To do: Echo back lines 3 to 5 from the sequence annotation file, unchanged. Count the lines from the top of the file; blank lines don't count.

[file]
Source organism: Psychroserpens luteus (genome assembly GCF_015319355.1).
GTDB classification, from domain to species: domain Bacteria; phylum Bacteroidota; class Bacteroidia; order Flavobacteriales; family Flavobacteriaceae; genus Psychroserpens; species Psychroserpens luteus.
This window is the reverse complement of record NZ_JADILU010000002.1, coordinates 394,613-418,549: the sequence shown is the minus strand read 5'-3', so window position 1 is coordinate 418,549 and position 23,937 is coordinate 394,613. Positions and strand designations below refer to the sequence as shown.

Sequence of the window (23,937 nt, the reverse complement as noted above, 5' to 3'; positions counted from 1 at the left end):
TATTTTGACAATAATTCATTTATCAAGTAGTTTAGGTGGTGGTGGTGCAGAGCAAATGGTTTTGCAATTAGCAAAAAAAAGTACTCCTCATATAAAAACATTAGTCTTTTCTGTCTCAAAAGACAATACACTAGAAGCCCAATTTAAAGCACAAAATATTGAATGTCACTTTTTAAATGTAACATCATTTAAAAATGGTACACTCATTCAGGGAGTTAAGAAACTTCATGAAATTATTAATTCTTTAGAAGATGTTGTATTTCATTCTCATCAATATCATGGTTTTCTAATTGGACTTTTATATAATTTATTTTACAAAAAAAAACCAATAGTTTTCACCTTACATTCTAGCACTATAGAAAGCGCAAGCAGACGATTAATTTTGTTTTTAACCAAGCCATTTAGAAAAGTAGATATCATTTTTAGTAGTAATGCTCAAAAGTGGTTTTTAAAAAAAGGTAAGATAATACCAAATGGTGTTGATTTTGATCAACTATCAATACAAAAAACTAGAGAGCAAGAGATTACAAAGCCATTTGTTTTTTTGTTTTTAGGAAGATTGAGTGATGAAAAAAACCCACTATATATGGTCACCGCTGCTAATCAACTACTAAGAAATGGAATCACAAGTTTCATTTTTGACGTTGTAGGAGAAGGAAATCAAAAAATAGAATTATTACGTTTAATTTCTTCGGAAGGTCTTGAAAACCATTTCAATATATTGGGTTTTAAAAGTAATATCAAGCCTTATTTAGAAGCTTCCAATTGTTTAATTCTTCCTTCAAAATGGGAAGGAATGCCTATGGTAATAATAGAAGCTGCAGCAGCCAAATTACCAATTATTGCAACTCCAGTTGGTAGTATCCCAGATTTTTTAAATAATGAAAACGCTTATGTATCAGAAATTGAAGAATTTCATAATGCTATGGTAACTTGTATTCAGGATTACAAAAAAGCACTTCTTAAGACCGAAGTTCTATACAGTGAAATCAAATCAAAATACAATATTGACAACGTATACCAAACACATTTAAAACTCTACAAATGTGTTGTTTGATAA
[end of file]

This window is the reverse complement of record NZ_JADILU010000002.1, coordinates 394,613-418,549: the sequence shown is the minus strand read 5'-3', so window position 1 is coordinate 418,549 and position 23,937 is coordinate 394,613. Positions and strand designations below refer to the sequence as shown.

Sequence of the window (23,937 nt, the reverse complement as noted above, 5' to 3'; positions counted from 1 at the left end):
TATTTTGACAATAATTCATTTATCAAGTAGTTTAGGTGGTGGTGGTGCAGAGCAAATGGTTTTGCAATTAGCAAAAAAAAGTACTCCTCATATAAAAACATTAGTCTTTTCTGTCTCAAAAGACAATACACTAGAAGCCCAATTTAAAGCACAAAATATTGAATGTCACTTTTTAAATGTAACATCATTTAAAAATGGTACACTCATTCAGGGAGTTAAGAAACTTCATGAAATTATTAATTCTTTAGAAGATGTTGTATTTCATTCTCATCAATATCATGGTTTTCTAATTGGACTTTTATATAATTTATTTTACAAAAAAAAACCAATAGTTTTCACCTTACATTCTAGCACTATAGAAAGCGCAAGCAGACGATTAATTTTGTTTTTAACCAAGCCATTTAGAAAAGTAGATATCATTTTTAGTAGTAATGCTCAAAAGTGGTTTTTAAAAAAAGGTAAGATAATACCAAATGGTGTTGATTTTGATCAACTATCAATACAAAAAACTAGAGAGCAAGAGATTACAAAGCCATTTGTTTTTTTGTTTTTAGGAAGATTGAGTGATGAAAAAAACCCACTATATATGGTCACCGCTGCTAATCAACTACTAAGAAATGGAATCACAAGTTTCATTTTTGACGTTGTAGGAGAAGGAAATCAAAAAATAGAATTATTACGTTTAATTTCTTCGGAAGGTCTTGAAAACCATTTCAATATATTGGGTTTTAAAAGTAATATCAAGCCTTATTTAGAAGCTTCCAATTGTTTAATTCTTCCTTCAAAATGGGAAGGAATGCCTATGGTAATAATAGAAGCTGCAGCAGCCAAATTACCAATTATTGCAACTCCAGTTGGTAGTATCCCAGATTTTTTAAATAATGAAAACGCTTATGTATCAGAAATTGAAGAATTTCATAATGCTATGGTAACTTGTATTCAGGATTACAAAAAAGCACTTCTTAAGACCGAAGTTCTATACAGTGAAATCAAATCAAAATACAATATTGACAACGTATACCAAACACATTTAAAACTCTACAAATGTGTTGTTTGATAA